It used to be that most scientists agreed that, over the last few thousand years, the Earth's climate has oscillated, on timescales of a few centuries, between warm “climate optimums” and unpleasant cold periods: the long Mid-Holocene Climate Optimum (when temperatures were apparently substantially warmer than now), followed by a cooler period, which was followed by the Minoan or Bronze Age Warm Period, followed by the Iron Age Cold Period, then the Roman Warm Period or Roman Climate Optimum (“RWP”), then the Dark Ages Cold Period (“DACP”), then the Medieval Warm Period or Medieval Climate Optimum (“MWP”), then the Little Ice Age (“LIA”), and finally the Current Warm Period (Modern Climate Optimum).
Ice core data showing a decline in atmospheric CO2 level from the MWP to the LIA is evidence that it was a global (or near-global) phenomenon.
However, that chronology represents a problem for climate alarmism, since it indicates that there's nothing particularly unusual about the warming which occurred during the 20th century. In 1999, Mann, Bradley & Hughes challenged that orthodoxy with a new temperature reconstruction, in their heavily-hyped “hockey stick” paper, which erased the MWP and LIA to create a straight “hockey stick handle” from 1000 AD to 1900 AD, followed by a sharp “hockey stick blade” of rising temperatures in the 20th century. ↑
A variant of the hockey stick graph from that paper, created by Phil Jones, also appeared on the cover of the World Meteorological Organization's alarming 1999 Climate Statement. In that graph, Jones infamously used “Mike's Nature Trick” (“Mike” was Michael Mann), of splicing measured temperature data into a graph of temperature “proxies,” to “hide the decline” in climate proxies, which would have spoiled the “hockey stick shape” of the graph, discredited their tree ring proxy-based temperature reconstruction methodology, and undermined the narrative of alarming global warming. ↑
Jones used identical colors for the proxy reconstruction data and instrument data, and rounded the three splice points to hide the splices. Despite the graph labels which claimed that the three traces were proxies, from 1981 on all three traces were actually real (instrument) temperature data (and the green trace was real temperature data from 1961 on). Yet the three traces of the same instrument data were slightly different, because, to hide the splice points, Jones had to bend the traces a bit, to make them line up with the three proxy traces.
The debate rages on:
• On one side, the indispensable CO2 Science project has compiled an extensive collection of studies and papers with evidence for the traditional view: that the MWP and LIA were real and global. Also, here are two articles and a map, showing the preponderance of studies which support that view.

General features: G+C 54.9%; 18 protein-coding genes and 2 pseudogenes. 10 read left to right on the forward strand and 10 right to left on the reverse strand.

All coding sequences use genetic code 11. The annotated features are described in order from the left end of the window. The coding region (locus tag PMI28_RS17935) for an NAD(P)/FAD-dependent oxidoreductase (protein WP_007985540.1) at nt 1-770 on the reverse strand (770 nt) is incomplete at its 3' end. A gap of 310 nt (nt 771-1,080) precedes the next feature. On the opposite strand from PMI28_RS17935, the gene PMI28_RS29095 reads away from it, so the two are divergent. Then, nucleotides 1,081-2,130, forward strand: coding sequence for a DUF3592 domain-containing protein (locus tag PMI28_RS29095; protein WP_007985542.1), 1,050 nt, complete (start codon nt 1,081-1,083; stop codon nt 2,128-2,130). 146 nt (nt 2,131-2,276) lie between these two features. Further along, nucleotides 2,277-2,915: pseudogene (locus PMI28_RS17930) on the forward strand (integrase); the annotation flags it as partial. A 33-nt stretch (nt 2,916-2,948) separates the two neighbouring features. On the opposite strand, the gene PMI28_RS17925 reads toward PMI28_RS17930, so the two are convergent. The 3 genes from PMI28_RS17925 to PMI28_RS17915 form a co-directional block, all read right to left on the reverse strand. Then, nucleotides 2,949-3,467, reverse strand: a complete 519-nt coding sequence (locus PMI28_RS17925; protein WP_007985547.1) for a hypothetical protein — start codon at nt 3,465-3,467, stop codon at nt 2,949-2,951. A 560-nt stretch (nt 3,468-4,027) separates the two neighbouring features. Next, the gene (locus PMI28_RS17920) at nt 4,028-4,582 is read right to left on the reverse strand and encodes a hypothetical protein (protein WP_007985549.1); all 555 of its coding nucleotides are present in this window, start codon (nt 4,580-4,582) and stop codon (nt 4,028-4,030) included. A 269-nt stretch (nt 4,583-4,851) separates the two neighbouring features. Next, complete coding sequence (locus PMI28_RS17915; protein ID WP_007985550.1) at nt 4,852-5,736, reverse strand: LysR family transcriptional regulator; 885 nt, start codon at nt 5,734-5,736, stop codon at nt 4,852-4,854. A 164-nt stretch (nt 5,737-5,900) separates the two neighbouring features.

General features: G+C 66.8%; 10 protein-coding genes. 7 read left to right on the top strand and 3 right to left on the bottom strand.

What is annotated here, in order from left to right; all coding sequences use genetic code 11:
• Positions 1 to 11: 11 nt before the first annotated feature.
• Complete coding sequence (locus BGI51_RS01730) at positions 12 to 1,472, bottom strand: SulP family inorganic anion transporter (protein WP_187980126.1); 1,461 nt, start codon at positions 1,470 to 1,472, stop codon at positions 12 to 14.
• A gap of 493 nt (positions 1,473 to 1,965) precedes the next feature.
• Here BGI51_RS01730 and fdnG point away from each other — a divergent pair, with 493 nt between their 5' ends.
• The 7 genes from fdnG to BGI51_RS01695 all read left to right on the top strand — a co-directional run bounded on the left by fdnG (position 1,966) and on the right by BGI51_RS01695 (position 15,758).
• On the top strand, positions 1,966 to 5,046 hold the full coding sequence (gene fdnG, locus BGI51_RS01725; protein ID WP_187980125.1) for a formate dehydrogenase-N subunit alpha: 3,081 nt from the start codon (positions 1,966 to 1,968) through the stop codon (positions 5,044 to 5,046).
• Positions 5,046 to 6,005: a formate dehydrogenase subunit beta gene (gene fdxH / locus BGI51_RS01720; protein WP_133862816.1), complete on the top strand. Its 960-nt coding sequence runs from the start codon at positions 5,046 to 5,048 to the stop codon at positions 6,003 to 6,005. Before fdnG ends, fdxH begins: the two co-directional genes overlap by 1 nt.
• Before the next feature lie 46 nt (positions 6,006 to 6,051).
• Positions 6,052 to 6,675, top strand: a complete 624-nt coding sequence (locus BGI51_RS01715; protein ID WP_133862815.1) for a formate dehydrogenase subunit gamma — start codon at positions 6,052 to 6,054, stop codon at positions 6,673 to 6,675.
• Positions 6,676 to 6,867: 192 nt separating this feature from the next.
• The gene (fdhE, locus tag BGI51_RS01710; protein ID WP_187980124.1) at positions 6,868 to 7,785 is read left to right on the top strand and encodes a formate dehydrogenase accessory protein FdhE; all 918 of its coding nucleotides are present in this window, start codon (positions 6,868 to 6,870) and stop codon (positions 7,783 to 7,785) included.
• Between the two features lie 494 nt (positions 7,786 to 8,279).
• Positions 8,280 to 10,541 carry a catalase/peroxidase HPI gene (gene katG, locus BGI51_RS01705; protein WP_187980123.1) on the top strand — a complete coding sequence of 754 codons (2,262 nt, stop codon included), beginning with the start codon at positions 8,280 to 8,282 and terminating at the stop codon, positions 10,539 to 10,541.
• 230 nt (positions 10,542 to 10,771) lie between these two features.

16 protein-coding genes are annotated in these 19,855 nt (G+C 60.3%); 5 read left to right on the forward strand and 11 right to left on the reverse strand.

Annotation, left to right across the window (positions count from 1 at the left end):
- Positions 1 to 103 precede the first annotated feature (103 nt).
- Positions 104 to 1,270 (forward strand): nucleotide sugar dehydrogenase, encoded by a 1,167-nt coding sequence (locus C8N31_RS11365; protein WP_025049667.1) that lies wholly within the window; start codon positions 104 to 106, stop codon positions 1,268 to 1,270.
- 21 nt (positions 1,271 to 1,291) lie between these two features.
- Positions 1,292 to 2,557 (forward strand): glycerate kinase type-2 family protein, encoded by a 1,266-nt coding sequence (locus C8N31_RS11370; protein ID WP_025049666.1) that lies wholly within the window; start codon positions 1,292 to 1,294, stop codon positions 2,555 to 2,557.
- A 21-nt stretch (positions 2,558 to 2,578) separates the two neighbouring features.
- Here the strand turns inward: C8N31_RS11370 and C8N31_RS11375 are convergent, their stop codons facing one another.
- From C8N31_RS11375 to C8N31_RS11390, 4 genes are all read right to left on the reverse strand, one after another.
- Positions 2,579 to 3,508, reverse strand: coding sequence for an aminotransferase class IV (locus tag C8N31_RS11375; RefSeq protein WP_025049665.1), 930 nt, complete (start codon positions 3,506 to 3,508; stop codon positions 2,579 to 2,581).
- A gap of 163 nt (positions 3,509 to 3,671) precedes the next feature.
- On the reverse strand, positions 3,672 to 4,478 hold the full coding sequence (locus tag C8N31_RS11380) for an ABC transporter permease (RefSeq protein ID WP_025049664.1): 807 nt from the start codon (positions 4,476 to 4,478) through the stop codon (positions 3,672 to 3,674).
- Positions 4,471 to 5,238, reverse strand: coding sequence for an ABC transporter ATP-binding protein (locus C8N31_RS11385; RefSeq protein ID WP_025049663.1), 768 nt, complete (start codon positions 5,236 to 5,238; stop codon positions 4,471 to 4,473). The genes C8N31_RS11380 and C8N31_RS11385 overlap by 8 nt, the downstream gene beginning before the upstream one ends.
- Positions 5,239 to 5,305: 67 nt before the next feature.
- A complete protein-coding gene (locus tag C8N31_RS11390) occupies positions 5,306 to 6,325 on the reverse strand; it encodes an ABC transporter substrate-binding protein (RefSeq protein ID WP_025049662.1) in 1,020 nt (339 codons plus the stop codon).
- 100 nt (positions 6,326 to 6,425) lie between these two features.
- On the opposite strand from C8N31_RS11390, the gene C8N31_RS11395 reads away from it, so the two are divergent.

• On the other side, the Pages 2K Network (or here) was created in 2008, to compile evidence for the merely “regional nature of the Medieval Warm Period and the Little Ice Age.” (That contention is quoted from the caption on Fig. 1 of their poster, though they more frequently use the revisionist term, “Medieval Climate Anomaly” or MCA.)
Canadian mathematician Steve McIntyre has written an excellent multi-part critique of the Pages2K project here, and has compiled a large collection of “hockey stick study” resources here. He also famously debunked Marcott et al (2013), another paper which attempted to erase well-documented warm and cold cycles from history.
2020-07-16: Ice cores from ice sheets contain tiny air bubbles, which record CO2 levels (among other things) from thousands of years in the past. (The records are quite precise for the last 400K years, and less precise for twice that long.) They show that, prior to the industrial revolution, CO2 levels typically rose & fell as a result of global temperature changes, rising a total of about 90 ppmv from glacial maxima to interglacial peaks.
Here are Law Dome (Antarctic) ice core data, back to year 1010. (Scroll down past “CO2, 75 Year Smoothed.”)
They show that CO2 levels peaked at ≈284.1 ppmv circa 1170 (MWP), and fell to their lowest level of ≈275.3 ppmv circa 1615 (LIA):
That's a problem for those who claim that the MWP was merely regional (North Atlantic), because they cannot explain evidence of the MWP showing up in CO2 records, all the way down in Antarctica.
(This page is mostly copied from
If you'd like to learn more about climate change, I've compiled a short list of good resources, here: